Free-range snails

This month Lesvos has been picked as one of the 22 European Destinations of Excellence for 2009. Other regions on the list include: the Viroin Hermeton Nature Park in Belgium, Vouni Panagias on Cyprus, the Northern Vosges Regional Natural Park in France, Park Gravenrode in the Netherlands, The Bird Republic in Warta Mouth in Poland and the Municipality of Remich in Schengen, Luxemburg.

This nomination is a small consolation for the tourists who are here now and who have to endure heavy rainfalls and thunderstorms. I can imagine they are a little disappointed: going on walks will be a challenge, because they would have to cross many a mud stream trying to find its way to the sea.

So I pity them, but as I am living here I secretly love all this water. The summer dust finally gets washed away and lovely fragrances are freed. It is a real joy to inhale he fresh odour of the pine trees, the spicy smell of the earth and the prickly smell of the first wood fires.

In between the rain showers I am quite enjoying trying to navigate the mud, over the pine needles brought down and rendered by the rain into artful patterns, and between the olives that have started to fall; and I am careful not to step on the snails that now are part of the micro traffic on the paths. When you see some Greeks with their noses down, shuffling through the landscape, you know that they are not looking for chorta (wild vegetables) but for snails (saligaria).

I love to eat snails, but not to prepare them. I know it is a little contradictory to enjoy eating them, but to be too afraid to kill them in order to prepare them for cooking, but I neither butcher a chicken, cow or pig, either, even though I eat their meat.

Before you start cooking the snails they have to be cleaned; they obviously eat dirty things and all that has to come out. The Greeks put them in a box or a cage (they need air) from where they cannot escape. Then they feed them with a little flower and pasta. Then, as far as I understand it, the snails can eat their bellies full and, again, all the dirt passes through,

Another way to clean them is to put them in water with some vinegar, and an even more lousy way is to starve them: they are put in a box/cage for 5 –6 days without food so they will empty themselves. I am sure that I would not sleep one night, or would free them on the their first day of fasting.

But snails are very healthy to eat. They have lots of calcium, they are rich in proteins and they have lots of vitamins B1 and E. It is said that snail eating is good for curing anaemia, asthma and rheumatics.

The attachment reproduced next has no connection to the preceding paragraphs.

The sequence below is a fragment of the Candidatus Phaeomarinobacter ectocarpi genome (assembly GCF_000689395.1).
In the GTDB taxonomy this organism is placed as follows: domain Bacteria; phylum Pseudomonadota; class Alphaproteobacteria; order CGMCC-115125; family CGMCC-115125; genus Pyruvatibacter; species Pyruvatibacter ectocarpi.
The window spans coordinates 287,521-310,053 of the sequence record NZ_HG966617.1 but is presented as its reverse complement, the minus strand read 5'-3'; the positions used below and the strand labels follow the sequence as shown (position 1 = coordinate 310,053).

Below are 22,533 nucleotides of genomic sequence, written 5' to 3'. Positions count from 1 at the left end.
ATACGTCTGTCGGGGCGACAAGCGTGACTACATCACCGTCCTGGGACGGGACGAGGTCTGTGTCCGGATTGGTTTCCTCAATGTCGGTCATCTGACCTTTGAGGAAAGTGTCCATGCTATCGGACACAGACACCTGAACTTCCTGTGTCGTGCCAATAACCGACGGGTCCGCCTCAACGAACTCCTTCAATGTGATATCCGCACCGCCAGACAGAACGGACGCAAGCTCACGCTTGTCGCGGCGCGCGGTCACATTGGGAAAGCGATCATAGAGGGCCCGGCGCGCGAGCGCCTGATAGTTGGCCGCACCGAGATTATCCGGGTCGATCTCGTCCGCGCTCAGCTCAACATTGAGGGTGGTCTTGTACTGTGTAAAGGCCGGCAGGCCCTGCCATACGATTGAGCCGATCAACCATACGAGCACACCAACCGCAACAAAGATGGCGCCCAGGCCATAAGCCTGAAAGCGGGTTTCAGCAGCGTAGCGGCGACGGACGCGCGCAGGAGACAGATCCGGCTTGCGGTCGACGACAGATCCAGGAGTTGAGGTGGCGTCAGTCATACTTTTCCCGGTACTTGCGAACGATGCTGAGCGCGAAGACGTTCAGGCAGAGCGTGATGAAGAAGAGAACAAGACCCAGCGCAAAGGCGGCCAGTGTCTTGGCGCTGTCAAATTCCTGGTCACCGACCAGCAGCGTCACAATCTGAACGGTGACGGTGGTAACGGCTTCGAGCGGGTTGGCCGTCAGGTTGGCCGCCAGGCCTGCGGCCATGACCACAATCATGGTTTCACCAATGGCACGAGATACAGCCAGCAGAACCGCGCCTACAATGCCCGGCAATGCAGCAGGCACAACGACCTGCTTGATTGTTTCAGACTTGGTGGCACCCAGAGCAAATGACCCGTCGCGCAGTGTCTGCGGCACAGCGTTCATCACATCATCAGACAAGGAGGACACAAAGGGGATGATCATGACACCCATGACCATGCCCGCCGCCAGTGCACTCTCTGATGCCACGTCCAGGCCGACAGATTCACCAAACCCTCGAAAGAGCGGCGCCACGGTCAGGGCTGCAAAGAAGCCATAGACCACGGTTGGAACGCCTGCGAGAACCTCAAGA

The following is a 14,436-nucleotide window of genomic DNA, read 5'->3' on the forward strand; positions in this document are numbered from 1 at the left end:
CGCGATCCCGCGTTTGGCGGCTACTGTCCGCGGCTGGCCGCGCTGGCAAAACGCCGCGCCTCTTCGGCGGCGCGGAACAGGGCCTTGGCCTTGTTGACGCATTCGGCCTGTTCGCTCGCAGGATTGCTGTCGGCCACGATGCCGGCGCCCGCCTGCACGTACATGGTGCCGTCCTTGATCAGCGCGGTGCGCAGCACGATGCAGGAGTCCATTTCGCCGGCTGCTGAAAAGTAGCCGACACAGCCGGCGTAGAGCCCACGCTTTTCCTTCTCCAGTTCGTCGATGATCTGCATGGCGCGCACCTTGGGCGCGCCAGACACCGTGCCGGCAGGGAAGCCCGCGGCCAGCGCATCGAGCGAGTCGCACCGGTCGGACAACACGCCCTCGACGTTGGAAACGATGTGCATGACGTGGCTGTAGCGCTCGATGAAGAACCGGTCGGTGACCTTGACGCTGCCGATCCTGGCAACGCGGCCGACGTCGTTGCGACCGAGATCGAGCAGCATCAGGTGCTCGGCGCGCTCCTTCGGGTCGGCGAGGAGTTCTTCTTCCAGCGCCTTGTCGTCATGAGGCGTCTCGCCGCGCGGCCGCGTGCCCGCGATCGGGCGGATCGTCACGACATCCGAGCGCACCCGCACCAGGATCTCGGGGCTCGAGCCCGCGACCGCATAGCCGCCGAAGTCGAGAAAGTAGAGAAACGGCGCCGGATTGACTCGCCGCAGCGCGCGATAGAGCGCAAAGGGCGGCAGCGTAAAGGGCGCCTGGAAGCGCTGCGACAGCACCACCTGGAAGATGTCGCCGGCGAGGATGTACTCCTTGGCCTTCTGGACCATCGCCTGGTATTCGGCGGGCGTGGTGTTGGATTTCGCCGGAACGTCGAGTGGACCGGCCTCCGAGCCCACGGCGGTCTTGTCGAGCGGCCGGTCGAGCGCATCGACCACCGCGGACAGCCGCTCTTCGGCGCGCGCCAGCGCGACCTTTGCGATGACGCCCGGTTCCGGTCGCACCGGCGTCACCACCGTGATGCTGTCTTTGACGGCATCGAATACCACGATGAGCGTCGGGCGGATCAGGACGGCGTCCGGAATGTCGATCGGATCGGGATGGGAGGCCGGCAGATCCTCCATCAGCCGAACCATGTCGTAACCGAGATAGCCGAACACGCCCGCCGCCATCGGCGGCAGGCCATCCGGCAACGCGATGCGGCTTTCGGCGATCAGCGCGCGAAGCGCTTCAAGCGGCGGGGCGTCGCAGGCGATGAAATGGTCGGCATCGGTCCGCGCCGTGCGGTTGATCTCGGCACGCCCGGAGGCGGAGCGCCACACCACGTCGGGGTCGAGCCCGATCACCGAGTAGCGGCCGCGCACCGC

According to an article on the internet, a Dutchman Ruud Bank in 1988, found as many as 63 species of land- and sweet water snails on Lesvos. I could not find much more about his investigation or this Mr Bank, so I have to do it with the list of the 63 snail names. I guess the species of snail that I always encounter on my way around here is the Helix cincta anatolica, a snail which probably came from Anatolia in Turkey.

The Greeks have eaten snails for a very long time. In the old Lycian town of Aperlae (founded in the 4th-3rd century BC, in the South west of Turkey) archaeologists excavated a site of about 1600 square meters full of shells from the Murex snail. So for sure it must have been a snail farm. Besides being eaten, the Murex snails were used for making a purple-red dye. Scientists calculated that for 1.4 gram of dye, 12.000 snails were needed. Wow, if you would have to eat that many…

The Greeks that lived in Anatolia used to prepare snails with onions, tomato sauce and bay leaf. On Lesvos, where many Anatolian Greeks fled at the beginning of the 20th century, they also add quinces, which makes a delicate combination of tastes.

People from Crete however have the most snail recipes. It is said that they know as many as 300 ways to cook them. A Cretan cook once served snails at a festival in Athens cooked in 20 different ways.

Bourbouristi’ is the name of a Cretan dish with fried snails. It is named after the plopping sound the snails make when they fall into the hot oil. Then they are seasoned with olive oil, vinegar and rosemary. Another snail dish is made with bulghur, tomatoes and spices; another with potatoes and spices and, continuing like that you can vary the ingredients until you have 300 recipes.

Especially in Bulgaria snail farms prosper. This year this Balkan country will export no less than 800 to 900 tons of snails. Mostly to France, but also to Germany, Austria and the Netherlands. And even now they cannot meet the demand.

Here on Lesvos you only have free-range snails. You can even think of the island as one big snail farm. The Cretans may say that snails are a Cretan speciality, but first try out this Lesvorian recipe: snails with quinces.

1 plate with cleaned snails
1 cup of tomato sauce
2-3 bay leaves
half a cup with green olives
2 onions, chopped
1/2 teaspoon of cinnamon
pepper, salt
2 quinces, cut in big pieces

Fry the onions in some oil. Add the tomato sauce, the snails and the bay leaves. Stew it a little, than add salt, pepper and cinnamon. Then add the quinces and olives. Cook until the quinces are soft, then the dish is ready to serve.